Some Need A Break, Others Just Need To Die Off
For years certain gaming franchises have helped pave the way for the industry to create new and exciting experiences. While often times certain long-running series tend to die off well before they become stale or irrelevant, that’s certainly not always the case.
Here are 5 franchises that went on a little too long and managed to lose their touch with what made them so exceptional in the first place.
While the original Mass Effect Trilogy set a new standard for storytelling and exploration in the industry, many long time fans found the fourth installment, Andromeda, to be a major downfall from the series. Nevermind the slew of bugs and ugly facial animations, but the sheer lack of interesting story elements set this entry light years apart from its predecessors.
Discovering a new viable planet within a massively new galaxy sounds like a gripping story, but not quite to the extent of defending the entire galaxy from a series of threats throughout a highly dramatic and engaging trilogy. Maybe things started to teeter off with the ending of the third installment, or maybe we just didn’t notice or care until we got our hands on Andromeda – we sure are hoping the Mass Effect team can redeem themselves – and their galactic franchise – with a widely improved upon sequel further down the line. I, for one, am not willing to see this franchise bite the dust just yet.
Perhaps one of my personal most beloved franchises turned into one of my most despised. Silent Hill started off with a bang featuring grotesque and chilling themes, increasingly haunting monsters and unbelievably unsettling stories of religious cults behind the disturbing history of the town of Silent Hill. The first three entries stayed true to the overall formula, that of which made the franchise so memorable, but soon after the release of The Room did the series begin to tailspin.
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Whether we’re talking about the uninspiring Vita spin-off, Book of Memories, the formula changing Downpour or the horrendous Wii adaption, Shattered Memories – one thing has been made clear: Silent Hill has lost its touch. While not all releases after the third installment were necessarily bad (i.e., Origins for the PSP was a delightful return to the original formula), there hasn’t been a full-fledged console release that’s triggered a fearful experience that was so familiar from the early years. That is, until P.T. became available as a demo for the upcoming Hideo Kojima (Metal Gear Solid) developed title – Silent Hills.
However, we all know the untimely future of the playable teaser, which featured actor Norman Reedus – and Konami’s villainous ways – of cancelling what could have been a triumphant return to the haunting series. Now we’re stuck with only a glimpse of what could have been.
The Forza series has been an anchor for the Microsoft brand since 2005, and has managed to release a new title every year since the introduction of the Horizon series in 2012. While the Horizon series is still managing to bring in more fans due to its arcade-like nature, Motorsports hasn’t been able to keep up as well with its counterpart.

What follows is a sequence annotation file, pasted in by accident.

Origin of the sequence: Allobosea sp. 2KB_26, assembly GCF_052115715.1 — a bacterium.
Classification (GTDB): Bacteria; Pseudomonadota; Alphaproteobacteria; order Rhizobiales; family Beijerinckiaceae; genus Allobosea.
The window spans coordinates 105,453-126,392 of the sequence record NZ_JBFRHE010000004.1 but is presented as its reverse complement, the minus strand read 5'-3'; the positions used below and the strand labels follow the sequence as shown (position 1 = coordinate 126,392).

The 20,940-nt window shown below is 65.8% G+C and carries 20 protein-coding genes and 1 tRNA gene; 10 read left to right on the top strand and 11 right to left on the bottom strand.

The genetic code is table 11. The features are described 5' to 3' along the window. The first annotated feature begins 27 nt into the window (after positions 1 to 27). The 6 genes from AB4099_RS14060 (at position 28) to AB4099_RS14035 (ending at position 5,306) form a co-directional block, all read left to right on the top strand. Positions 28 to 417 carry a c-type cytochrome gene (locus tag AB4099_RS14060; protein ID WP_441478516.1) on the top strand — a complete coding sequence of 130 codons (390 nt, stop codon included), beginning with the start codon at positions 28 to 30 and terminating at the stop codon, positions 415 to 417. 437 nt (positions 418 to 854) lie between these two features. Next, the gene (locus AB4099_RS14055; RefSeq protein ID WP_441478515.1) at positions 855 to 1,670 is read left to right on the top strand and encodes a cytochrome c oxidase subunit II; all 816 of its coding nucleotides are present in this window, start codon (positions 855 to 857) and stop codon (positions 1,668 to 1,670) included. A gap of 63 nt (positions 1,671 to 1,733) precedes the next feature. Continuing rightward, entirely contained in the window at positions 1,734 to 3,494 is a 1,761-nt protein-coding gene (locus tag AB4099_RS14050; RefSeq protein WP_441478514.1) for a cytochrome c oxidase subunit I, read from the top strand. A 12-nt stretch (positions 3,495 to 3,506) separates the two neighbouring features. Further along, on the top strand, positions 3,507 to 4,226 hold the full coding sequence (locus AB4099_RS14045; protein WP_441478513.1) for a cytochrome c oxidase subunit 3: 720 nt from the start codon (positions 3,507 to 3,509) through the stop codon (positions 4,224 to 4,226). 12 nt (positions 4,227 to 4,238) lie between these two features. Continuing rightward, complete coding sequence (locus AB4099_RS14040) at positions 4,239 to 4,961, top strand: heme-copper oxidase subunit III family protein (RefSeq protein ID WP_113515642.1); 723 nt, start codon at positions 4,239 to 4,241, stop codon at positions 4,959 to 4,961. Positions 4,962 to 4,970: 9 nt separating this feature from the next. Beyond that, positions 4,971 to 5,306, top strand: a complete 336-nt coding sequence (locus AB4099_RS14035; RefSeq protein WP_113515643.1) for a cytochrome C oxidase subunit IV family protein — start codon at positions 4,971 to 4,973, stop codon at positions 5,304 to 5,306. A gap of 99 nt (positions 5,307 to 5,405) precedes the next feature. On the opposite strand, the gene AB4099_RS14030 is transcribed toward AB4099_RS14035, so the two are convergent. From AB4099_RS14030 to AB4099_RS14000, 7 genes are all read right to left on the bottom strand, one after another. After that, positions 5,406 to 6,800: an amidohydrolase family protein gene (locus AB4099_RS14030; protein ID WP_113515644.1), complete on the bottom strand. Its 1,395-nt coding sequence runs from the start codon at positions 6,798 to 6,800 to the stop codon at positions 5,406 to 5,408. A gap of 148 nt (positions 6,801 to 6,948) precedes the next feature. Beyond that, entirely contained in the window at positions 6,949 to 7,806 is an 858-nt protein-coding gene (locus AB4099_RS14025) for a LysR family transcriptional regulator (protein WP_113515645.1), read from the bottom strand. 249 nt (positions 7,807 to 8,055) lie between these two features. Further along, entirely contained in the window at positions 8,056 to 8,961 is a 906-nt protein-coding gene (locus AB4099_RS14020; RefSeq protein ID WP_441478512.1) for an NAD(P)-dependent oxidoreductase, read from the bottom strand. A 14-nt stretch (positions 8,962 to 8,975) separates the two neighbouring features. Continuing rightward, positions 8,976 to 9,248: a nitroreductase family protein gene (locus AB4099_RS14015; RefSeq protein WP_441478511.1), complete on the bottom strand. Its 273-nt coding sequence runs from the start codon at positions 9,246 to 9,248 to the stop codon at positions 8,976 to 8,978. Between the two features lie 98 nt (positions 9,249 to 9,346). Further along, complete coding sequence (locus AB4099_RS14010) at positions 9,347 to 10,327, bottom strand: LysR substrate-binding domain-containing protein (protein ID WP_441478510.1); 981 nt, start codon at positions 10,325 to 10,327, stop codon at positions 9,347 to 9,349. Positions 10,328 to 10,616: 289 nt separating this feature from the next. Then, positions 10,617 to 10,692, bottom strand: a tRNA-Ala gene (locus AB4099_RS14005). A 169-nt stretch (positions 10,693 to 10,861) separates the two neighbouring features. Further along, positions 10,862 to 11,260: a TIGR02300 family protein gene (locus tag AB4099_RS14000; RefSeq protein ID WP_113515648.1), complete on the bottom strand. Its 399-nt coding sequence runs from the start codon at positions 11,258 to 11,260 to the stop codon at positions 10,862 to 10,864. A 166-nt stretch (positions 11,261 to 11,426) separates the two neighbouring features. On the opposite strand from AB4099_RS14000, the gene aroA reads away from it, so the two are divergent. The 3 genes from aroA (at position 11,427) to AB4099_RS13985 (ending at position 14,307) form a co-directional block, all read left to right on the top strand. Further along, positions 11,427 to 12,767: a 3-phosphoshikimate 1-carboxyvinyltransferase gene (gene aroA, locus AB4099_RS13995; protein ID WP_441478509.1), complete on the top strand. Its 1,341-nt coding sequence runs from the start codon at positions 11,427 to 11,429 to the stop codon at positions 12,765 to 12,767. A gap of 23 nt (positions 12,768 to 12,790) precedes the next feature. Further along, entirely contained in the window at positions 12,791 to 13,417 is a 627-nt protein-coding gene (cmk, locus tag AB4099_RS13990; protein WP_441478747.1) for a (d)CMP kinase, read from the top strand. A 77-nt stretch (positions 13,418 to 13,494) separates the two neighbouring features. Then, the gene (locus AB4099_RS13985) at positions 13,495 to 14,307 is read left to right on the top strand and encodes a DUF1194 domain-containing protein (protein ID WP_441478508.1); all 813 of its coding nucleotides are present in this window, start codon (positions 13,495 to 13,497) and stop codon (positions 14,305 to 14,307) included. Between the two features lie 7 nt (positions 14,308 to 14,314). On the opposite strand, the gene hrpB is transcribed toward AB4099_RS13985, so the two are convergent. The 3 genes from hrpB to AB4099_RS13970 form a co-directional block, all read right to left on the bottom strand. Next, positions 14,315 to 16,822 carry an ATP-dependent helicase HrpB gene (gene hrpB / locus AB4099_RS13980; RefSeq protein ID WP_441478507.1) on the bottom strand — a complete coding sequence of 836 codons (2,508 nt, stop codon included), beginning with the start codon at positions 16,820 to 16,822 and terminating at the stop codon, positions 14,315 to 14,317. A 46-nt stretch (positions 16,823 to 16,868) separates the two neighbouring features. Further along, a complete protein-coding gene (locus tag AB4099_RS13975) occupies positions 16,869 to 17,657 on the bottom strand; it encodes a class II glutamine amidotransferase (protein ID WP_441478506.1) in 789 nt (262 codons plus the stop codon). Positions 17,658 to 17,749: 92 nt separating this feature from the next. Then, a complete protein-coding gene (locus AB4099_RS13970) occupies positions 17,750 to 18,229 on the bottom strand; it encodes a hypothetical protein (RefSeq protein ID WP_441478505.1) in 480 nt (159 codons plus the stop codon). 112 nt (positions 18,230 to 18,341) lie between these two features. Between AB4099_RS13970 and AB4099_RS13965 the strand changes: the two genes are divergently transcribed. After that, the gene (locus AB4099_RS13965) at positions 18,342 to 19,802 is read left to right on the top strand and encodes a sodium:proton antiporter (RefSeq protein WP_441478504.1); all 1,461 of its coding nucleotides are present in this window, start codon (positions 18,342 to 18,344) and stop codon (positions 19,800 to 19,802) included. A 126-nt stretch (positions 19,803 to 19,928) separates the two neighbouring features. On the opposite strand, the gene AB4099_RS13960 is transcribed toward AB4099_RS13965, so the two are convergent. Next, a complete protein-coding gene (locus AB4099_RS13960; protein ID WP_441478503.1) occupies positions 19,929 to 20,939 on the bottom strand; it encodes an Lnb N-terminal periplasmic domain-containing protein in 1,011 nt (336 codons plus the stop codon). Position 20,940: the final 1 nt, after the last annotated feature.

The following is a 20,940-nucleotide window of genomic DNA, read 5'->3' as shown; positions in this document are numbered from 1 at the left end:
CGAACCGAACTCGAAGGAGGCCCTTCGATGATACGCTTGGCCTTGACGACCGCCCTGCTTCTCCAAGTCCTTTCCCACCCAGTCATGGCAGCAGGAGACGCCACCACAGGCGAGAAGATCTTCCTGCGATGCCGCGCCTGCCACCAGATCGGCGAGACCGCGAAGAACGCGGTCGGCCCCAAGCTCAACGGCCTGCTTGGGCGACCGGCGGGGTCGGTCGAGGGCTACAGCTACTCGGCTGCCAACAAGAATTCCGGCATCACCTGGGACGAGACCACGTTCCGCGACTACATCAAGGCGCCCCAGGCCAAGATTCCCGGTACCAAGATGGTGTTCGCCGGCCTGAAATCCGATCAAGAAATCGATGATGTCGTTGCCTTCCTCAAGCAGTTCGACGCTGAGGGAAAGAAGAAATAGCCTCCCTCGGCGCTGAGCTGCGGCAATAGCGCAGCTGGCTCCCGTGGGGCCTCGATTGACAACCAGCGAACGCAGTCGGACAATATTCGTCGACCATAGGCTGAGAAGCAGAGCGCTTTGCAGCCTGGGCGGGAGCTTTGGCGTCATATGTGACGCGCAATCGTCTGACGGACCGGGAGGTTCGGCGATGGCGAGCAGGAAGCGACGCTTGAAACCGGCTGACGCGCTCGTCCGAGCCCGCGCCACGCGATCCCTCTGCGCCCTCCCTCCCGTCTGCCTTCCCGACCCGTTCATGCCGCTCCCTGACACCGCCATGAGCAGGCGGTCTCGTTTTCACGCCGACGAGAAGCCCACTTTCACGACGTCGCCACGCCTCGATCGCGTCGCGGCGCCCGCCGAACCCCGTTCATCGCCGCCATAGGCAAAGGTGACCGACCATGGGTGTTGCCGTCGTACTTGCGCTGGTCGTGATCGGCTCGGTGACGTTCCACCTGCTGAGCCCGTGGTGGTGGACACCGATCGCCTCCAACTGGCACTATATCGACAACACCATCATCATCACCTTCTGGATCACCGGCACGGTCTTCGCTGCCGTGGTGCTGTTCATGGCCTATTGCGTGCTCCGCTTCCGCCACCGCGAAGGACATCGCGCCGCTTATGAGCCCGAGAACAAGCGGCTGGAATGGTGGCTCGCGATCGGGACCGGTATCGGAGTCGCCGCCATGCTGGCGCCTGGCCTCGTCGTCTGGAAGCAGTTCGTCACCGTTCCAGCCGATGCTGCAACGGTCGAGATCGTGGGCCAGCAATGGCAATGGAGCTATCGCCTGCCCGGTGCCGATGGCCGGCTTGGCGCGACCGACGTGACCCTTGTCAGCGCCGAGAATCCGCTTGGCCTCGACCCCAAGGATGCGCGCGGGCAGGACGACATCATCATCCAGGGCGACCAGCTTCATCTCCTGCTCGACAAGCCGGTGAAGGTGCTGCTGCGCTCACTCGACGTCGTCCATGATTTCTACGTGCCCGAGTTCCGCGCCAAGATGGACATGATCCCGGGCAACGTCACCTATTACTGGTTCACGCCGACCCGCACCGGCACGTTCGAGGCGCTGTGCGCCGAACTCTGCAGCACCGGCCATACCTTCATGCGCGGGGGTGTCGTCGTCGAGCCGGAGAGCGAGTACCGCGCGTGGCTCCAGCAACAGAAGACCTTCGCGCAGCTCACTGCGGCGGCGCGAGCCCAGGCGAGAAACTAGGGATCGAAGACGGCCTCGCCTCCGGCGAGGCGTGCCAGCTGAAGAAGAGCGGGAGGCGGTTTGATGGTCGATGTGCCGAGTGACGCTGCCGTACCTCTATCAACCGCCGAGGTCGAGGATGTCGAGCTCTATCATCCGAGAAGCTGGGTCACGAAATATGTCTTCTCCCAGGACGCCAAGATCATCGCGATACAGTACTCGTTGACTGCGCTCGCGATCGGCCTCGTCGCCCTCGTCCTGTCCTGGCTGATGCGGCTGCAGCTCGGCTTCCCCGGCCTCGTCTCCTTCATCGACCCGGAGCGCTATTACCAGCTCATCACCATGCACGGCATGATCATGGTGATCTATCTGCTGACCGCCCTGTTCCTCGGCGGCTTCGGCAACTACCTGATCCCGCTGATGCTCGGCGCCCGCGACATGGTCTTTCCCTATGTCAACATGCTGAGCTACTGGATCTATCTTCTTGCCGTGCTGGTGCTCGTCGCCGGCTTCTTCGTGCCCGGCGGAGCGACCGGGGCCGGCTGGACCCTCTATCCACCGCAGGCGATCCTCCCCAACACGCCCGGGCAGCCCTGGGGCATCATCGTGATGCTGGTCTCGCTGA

With menial changes to the formula with every Motorsports release, there’s hardly enough tantalizing new features to separate one entry from the next. Taking some time off from the race simulating experience could help fans from growing increasingly bored or restless from the repetitive recipe, and possibly save the series from becoming obsolete.
Need For Speed
Since the mid 90s the Need for Speed franchise has taken arcade-driven street racing and improved upon the formula with every entry. However, since the annual releases hitting stride somewhere around when the Underground series started did the series begin feeling overdone and stale. Vague changes occurred making each experience less worthwhile than the next.
Customizing cars, racing around in open world environments and supremely lackluster stories have left this once stellar franchise behind in the dirt. With over 20 titles in the series over a span of 25 years, we’d be willing to say that this long-running racing series needs a much-needed break, mostly for the fan’s sake. With each uninspiring release still being announced and hitting store shelves, it won’t be long until the franchise breaks down well beyond repair.
Tony Hawk’s Pro Skater
If any series has seen its peak at video game stardom to the very bottom of the barrel, it unfortunately has to be the wood-pushing extreme sporting franchise, Tony Hawk’s Pro Skater. With monumental success saw in the first three entries of the series, the game soon began to teeter off with a variety of spin-offs and releases.
Titles like Ride and Shred offered frustratingly bad motion controls, while American Wasteland and the Underground series offered an experience which soon became irrelevant due to rising competition. The increasingly popular Skate franchise took off, showing fans that there were new, more impressive ways of pulling off exceptional, and believable, flip tricks and grinds over the tried and true THPS method. And if the numbers for the last installment – Tony Hawk’s Pro Skater 5 – are any indication, fans are more than tired of the recycled formula of the once beloved skateboarding series. Not to mention the rushed effort by developing team.
While there are other gaming franchises like Assassin’s Creed or Halo that could potentially find themselves among these five stalling series, we’re still a little reluctant to add them to the list. There’s still time for those series to save themselves from obscurity, but as for these 5 – we can bear to let them go; or at least let them sit through a much-needed break.